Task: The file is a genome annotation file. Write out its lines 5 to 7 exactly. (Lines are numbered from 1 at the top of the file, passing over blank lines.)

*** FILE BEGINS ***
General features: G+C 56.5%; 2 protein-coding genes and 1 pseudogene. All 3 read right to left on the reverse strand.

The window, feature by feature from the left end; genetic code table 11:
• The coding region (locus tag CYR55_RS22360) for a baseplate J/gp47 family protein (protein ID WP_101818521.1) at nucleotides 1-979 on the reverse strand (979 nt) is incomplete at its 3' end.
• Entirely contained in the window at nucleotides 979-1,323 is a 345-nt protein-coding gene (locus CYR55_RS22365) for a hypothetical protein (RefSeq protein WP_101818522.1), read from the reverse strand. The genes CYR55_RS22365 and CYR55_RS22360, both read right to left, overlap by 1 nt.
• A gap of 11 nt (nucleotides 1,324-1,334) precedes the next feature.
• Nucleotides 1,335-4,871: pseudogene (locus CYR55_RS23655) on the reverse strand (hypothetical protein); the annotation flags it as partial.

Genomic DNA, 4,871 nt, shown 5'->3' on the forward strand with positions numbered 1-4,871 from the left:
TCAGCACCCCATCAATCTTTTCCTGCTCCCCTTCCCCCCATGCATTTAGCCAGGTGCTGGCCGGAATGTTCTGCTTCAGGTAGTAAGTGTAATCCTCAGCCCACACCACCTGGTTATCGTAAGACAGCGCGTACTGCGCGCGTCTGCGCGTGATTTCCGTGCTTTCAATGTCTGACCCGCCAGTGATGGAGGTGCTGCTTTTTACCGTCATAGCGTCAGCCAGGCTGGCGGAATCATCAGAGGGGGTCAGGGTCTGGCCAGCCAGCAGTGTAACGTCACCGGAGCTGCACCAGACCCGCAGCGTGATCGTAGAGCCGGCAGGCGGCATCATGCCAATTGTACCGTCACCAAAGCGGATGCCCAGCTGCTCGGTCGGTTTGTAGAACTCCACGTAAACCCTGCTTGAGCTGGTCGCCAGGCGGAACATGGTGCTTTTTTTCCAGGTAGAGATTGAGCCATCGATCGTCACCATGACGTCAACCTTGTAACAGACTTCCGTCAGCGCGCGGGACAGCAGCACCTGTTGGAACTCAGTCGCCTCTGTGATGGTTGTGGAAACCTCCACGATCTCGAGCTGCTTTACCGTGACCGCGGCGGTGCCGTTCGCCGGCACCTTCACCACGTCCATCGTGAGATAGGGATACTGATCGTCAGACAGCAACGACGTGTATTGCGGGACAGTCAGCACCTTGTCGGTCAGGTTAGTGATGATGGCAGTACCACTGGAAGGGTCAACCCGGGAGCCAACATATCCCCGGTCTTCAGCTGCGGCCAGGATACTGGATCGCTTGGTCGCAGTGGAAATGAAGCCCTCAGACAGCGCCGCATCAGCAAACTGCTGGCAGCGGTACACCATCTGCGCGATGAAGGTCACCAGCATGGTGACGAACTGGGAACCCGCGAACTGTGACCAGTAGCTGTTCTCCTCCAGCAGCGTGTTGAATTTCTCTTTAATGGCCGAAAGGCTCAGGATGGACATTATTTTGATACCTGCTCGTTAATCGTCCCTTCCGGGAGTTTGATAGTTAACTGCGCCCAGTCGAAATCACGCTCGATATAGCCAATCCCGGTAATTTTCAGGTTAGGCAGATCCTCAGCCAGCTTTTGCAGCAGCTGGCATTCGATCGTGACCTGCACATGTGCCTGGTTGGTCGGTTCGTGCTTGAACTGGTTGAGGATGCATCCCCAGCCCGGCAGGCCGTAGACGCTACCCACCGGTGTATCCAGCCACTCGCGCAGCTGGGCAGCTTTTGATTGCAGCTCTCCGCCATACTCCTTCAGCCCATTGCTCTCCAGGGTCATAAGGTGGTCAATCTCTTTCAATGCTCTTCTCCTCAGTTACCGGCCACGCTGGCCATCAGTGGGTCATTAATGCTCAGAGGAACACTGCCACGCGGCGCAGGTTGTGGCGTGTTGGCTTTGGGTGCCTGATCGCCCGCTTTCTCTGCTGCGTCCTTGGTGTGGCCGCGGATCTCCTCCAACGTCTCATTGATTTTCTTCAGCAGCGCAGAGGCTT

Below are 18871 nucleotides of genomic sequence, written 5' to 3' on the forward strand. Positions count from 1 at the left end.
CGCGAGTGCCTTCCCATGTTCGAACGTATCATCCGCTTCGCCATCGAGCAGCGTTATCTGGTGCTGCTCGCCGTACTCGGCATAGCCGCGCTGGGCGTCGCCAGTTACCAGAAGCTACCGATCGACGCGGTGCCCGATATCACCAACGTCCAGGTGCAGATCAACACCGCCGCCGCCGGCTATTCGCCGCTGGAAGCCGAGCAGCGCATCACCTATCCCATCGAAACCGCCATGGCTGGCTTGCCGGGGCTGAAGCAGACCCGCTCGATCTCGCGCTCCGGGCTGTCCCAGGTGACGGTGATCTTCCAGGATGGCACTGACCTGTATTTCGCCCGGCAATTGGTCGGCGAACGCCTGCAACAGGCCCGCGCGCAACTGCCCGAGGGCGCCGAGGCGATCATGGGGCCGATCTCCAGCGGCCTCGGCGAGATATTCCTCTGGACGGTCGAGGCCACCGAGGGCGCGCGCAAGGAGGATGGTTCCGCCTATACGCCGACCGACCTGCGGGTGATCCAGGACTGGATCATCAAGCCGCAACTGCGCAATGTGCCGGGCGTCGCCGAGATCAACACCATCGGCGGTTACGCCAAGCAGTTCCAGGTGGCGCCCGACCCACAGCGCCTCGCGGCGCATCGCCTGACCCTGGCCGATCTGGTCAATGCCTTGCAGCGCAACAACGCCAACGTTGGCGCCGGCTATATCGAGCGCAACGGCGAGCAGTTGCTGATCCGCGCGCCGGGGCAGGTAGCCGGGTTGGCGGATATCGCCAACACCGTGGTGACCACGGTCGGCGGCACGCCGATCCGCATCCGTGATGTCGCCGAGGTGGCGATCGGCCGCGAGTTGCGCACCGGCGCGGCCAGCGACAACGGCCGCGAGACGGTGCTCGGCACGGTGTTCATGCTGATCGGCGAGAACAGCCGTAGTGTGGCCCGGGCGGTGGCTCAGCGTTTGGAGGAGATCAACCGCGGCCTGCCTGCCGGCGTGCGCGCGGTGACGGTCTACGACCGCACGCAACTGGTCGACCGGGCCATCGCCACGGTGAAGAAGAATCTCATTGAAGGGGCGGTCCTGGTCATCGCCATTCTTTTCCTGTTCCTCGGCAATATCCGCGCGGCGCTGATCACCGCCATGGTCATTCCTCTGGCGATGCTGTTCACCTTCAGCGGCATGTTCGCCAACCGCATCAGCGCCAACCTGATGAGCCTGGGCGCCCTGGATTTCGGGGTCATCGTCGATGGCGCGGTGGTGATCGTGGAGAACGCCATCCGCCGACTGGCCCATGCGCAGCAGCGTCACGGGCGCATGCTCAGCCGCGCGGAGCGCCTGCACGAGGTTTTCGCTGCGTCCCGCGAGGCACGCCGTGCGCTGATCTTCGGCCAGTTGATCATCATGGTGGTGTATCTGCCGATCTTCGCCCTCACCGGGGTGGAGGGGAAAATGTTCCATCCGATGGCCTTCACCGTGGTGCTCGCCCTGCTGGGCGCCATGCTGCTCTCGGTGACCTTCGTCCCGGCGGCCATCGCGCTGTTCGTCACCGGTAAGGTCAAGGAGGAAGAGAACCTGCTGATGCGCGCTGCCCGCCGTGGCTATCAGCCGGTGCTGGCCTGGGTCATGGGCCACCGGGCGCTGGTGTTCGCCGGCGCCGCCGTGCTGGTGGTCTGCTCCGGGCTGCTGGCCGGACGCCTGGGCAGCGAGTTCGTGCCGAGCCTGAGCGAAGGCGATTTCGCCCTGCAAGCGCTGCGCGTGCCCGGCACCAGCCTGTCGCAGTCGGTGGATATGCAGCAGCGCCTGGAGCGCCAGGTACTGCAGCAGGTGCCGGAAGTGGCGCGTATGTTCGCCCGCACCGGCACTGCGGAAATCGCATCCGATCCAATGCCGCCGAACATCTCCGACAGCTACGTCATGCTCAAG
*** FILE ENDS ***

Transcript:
• A gap of 11 nt (nucleotides 1,324-1,334) precedes the next feature.
• Nucleotides 1,335-4,871: pseudogene (locus CYR55_RS23655) on the reverse strand (hypothetical protein); the annotation flags it as partial.

Genomic DNA, 4,871 nt, shown 5'->3' on the forward strand with positions numbered 1-4,871 from the left: